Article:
Study: International USPS Customers Pay Less

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The U.S. Customs Service is putting private carriers such as the United Parcel Service Inc. and FedEx Corp. at a competitive disadvantage, according to a study released this week by the Air Courier Conference of America, Washington. The USCS does not inspect the majority of shipments entering the United States through the U.S. Postal Service, while it does so for 90 percent of the express shipments handled by private carriers.

The study, which was conducted by Wirthlin Worldwide, McLean, VA, a strategic research and consulting firm, also found that the actions by the USCS result in a loss to the U.S. Treasury of more than $1 billion.

In general, the study by the ACCA, whose members include FedEx and UPS, found that the USCS properly inspects and assesses duties and fees on only 6 percent of USPS shipments, while rigorously implementing these responsibilities for nearly 90 percent of the express shipments handled by private carriers.

As part of the study, shipments of two identical sets of 90 dutiable packages were sent to the United States from Aug. 4 to Aug. 16, 1999, from 10 countries with the same destination address. Ninety packages were sent via the express mail service provided by foreign postal administrations with transfer either to the USPS or to express carriers. The other 90 were sent via UPS or FedEx.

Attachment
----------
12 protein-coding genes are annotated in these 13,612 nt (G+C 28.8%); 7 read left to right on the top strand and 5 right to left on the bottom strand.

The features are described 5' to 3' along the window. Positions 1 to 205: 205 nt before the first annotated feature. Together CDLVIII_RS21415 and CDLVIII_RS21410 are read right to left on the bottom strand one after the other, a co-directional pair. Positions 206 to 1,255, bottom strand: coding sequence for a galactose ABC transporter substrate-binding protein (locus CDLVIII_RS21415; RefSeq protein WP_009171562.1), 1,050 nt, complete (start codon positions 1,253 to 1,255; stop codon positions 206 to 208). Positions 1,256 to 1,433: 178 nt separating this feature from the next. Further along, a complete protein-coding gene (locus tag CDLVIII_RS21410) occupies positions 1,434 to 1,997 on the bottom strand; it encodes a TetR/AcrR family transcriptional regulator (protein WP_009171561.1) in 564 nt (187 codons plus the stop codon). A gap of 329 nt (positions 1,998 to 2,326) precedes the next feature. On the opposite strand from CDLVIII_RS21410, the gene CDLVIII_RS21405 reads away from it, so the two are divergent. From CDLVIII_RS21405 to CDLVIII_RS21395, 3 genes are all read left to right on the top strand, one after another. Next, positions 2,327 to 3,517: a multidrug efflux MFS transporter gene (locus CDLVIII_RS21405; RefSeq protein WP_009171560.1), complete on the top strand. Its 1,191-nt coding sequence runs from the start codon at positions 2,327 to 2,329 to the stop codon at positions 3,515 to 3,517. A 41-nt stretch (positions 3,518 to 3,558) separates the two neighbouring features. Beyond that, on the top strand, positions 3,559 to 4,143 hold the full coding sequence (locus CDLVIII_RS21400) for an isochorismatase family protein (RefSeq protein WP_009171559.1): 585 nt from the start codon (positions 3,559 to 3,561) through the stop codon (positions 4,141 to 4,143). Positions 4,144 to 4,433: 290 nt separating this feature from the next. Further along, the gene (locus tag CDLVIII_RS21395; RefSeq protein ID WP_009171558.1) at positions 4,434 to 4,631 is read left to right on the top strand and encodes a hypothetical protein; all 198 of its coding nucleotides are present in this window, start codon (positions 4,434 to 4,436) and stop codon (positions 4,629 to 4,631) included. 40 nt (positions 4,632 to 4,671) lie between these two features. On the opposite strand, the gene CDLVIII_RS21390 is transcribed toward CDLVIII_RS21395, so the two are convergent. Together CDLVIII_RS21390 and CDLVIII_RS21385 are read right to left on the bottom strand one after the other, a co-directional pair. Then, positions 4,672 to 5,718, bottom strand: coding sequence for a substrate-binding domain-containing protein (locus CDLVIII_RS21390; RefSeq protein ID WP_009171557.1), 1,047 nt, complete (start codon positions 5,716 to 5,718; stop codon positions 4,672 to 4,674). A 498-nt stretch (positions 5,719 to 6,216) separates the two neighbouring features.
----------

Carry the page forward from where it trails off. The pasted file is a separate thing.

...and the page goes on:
The study found that the USCS properly entered only 6.3 percent of the shipments transferred to USPS, compared with 88.9 percent of similar shipments transported by private carriers. It also showed that when USCS properly enters USPS shipments, it collects much smaller amounts of duties than it does from private carriers.

"When it comes to the postal service, the Customs Service is turning a blind eye and compromising its critical enforcement and assessment mission," said Joe Morris, executive director at the ACCA, which represents the air express industry. "This study starkly illustrates a Customs process that creates a huge competitive disparity for private carriers [and] costs the American taxpayer."

Customs spokesman Dennis Murphy reportedly acknowledged that the agency has trouble processing inbound shipments handled by the USPS and thus could be losing money from potential duties and fees. He said that private carriers have sophisticated computer systems in place that can track each parcel and its contents from its point of origin to its destination - information that is relayed to Customs, allowing it to easily determine which shipments need to be processed and are subject to duties and fees. But, Murphy said, the USPS doesn't have that kind of automated tracking capability.

USPS spokeswoman Monica Hand disputed the ACCA claims and said that "we are in compliance with [Universal Postal Union] guidelines concerning customs rules and regulations."

Hand added that the USPS is examining the study more closely, but that on first inspection, "the fact that the study is based on a sample of mail - and not real mail, we take exception to it."

While the study aims to show the government that its second-largest source of income - the USCS - is failing in its obligation to collect all applicable duties and fees, resulting in revenue loss to the U.S. Treasury, it actually gives overseas direct marketers shipping merchandise or direct mail to the United States an incentive to use the USPS vs. other carriers.

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